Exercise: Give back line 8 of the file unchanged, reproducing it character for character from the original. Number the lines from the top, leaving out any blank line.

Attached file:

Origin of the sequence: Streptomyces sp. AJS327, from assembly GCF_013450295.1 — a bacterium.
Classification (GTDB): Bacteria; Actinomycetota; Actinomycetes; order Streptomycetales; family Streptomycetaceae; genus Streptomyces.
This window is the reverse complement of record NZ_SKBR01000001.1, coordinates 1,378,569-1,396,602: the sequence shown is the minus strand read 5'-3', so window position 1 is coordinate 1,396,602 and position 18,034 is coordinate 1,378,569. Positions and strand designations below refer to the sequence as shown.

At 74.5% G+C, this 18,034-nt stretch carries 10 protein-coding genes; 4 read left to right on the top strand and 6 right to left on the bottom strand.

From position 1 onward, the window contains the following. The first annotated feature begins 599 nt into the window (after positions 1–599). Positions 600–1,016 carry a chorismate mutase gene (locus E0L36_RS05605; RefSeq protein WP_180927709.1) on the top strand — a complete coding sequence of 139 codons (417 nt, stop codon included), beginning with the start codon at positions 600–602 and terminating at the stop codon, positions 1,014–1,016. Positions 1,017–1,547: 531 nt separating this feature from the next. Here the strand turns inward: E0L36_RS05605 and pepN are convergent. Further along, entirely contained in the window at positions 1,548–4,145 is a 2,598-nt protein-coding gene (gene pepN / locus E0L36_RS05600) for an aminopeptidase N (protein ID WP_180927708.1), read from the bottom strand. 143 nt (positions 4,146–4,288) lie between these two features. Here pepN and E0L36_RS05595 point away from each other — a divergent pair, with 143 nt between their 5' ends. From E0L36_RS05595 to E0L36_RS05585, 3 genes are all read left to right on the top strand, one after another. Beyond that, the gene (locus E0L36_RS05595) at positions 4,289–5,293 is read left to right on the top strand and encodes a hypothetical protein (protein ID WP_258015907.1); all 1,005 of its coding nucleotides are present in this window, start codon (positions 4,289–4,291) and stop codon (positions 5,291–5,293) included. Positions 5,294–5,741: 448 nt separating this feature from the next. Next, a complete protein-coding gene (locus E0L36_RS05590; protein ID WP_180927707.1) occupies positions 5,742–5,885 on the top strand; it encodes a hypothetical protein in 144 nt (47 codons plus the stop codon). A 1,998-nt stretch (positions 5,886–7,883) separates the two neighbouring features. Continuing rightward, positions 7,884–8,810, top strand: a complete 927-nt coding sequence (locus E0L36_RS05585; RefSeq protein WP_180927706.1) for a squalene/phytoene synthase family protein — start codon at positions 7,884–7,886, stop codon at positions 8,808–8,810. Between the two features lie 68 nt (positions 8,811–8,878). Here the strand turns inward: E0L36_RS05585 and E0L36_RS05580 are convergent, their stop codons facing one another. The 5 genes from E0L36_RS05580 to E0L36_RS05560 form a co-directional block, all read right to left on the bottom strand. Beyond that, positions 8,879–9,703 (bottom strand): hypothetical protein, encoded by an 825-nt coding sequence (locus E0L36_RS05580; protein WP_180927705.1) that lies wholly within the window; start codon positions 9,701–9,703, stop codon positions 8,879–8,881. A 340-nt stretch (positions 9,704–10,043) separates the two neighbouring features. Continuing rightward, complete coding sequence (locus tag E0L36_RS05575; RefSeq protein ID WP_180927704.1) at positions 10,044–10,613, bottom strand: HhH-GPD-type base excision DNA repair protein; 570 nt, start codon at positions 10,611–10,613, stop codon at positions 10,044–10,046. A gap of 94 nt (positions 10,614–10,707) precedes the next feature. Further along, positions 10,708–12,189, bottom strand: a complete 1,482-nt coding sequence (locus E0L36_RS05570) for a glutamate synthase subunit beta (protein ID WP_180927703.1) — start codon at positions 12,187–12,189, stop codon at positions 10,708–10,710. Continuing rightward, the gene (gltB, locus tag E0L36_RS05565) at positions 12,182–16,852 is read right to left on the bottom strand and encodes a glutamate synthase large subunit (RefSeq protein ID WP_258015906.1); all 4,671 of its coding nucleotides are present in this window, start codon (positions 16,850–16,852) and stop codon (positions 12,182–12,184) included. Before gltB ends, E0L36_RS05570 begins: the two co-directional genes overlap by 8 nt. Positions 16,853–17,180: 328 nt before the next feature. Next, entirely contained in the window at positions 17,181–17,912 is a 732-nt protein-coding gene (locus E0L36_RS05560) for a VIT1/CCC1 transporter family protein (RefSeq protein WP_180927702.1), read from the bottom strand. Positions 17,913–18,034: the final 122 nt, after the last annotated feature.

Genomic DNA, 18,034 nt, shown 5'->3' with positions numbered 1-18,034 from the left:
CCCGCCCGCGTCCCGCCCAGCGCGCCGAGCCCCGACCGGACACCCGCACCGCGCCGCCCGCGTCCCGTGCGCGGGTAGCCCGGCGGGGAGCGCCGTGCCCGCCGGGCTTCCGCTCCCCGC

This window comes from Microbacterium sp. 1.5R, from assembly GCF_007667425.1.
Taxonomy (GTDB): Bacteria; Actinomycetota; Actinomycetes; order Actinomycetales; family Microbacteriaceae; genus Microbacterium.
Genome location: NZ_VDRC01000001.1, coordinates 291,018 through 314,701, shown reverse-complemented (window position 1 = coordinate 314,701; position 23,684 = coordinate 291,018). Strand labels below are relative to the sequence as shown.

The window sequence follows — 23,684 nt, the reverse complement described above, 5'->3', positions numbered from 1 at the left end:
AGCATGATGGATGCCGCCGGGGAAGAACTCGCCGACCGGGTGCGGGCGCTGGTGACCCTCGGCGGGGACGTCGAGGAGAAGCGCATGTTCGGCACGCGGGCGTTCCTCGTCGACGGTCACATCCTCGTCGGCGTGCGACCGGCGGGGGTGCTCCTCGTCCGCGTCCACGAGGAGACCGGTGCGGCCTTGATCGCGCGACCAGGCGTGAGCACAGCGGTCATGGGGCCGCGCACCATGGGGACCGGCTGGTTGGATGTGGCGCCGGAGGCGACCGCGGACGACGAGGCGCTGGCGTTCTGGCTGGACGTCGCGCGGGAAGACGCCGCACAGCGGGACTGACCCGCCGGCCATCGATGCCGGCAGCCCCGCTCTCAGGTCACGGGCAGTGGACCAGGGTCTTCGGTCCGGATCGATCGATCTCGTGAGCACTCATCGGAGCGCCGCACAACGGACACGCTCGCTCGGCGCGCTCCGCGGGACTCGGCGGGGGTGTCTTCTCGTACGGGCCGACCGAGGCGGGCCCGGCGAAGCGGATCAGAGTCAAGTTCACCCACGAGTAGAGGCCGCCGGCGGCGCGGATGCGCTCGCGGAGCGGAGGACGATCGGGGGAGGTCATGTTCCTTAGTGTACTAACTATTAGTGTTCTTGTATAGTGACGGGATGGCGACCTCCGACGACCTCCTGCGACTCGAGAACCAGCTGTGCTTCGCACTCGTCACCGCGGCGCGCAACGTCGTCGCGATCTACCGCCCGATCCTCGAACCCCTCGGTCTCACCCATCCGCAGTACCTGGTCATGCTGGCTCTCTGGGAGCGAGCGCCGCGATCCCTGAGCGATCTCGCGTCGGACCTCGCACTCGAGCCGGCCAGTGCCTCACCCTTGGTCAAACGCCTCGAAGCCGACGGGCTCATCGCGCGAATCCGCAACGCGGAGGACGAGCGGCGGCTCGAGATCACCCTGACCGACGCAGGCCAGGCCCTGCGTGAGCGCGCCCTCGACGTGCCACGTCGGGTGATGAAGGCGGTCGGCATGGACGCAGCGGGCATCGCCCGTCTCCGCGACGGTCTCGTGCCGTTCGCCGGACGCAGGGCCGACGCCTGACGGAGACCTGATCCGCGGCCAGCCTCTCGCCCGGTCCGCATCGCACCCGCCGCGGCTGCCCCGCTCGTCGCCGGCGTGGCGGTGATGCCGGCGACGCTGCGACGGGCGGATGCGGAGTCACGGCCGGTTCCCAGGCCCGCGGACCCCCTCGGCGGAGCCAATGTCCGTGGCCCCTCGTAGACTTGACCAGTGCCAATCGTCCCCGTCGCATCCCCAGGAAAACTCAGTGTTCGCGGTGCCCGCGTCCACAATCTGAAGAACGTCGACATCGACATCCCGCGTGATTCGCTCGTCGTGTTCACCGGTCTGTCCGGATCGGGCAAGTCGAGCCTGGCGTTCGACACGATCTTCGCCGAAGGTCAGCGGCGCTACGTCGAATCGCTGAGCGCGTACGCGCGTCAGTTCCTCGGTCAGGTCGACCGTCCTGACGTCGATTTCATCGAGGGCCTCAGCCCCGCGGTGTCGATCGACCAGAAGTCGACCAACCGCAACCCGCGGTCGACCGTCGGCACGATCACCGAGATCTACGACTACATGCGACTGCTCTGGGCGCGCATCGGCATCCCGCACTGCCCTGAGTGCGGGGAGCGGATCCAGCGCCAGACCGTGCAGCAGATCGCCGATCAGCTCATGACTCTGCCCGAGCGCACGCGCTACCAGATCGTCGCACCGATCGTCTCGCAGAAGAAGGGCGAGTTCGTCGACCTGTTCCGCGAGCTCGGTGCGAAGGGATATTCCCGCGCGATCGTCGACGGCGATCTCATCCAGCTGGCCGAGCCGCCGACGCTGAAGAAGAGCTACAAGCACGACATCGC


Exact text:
This window comes from Microbacterium sp. 1.5R, from assembly GCF_007667425.1.